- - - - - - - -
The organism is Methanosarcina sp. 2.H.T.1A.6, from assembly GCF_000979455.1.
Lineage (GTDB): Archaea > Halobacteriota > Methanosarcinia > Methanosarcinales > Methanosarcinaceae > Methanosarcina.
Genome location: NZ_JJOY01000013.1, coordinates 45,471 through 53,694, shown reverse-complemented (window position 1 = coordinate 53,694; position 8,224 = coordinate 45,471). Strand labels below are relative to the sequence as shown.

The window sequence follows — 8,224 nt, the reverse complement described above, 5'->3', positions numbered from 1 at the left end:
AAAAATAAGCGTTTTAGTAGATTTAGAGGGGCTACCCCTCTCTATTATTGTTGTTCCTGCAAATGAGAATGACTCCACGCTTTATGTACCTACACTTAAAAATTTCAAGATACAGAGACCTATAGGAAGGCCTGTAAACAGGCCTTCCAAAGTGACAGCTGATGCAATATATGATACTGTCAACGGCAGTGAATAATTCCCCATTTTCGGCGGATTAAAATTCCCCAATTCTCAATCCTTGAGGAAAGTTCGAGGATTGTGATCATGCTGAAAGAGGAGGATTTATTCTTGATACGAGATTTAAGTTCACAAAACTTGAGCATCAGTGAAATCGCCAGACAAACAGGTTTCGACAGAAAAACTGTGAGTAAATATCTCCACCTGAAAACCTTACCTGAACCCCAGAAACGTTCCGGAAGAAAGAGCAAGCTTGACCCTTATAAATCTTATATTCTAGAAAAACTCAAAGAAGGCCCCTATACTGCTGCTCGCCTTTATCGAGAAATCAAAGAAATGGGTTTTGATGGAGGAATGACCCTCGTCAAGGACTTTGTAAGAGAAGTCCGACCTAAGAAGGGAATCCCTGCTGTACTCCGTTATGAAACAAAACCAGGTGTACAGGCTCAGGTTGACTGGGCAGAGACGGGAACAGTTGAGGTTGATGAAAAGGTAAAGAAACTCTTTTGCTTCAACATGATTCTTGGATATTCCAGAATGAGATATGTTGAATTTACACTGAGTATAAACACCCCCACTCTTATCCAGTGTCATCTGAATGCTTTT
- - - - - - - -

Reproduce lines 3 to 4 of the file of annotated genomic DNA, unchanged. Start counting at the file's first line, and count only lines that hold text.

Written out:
Genome location: NZ_JJOY01000013.1, coordinates 45,471 through 53,694, shown reverse-complemented (window position 1 = coordinate 53,694; position 8,224 = coordinate 45,471). Strand labels below are relative to the sequence as shown.

The window sequence follows — 8,224 nt, the reverse complement described above, 5'->3', positions numbered from 1 at the left end: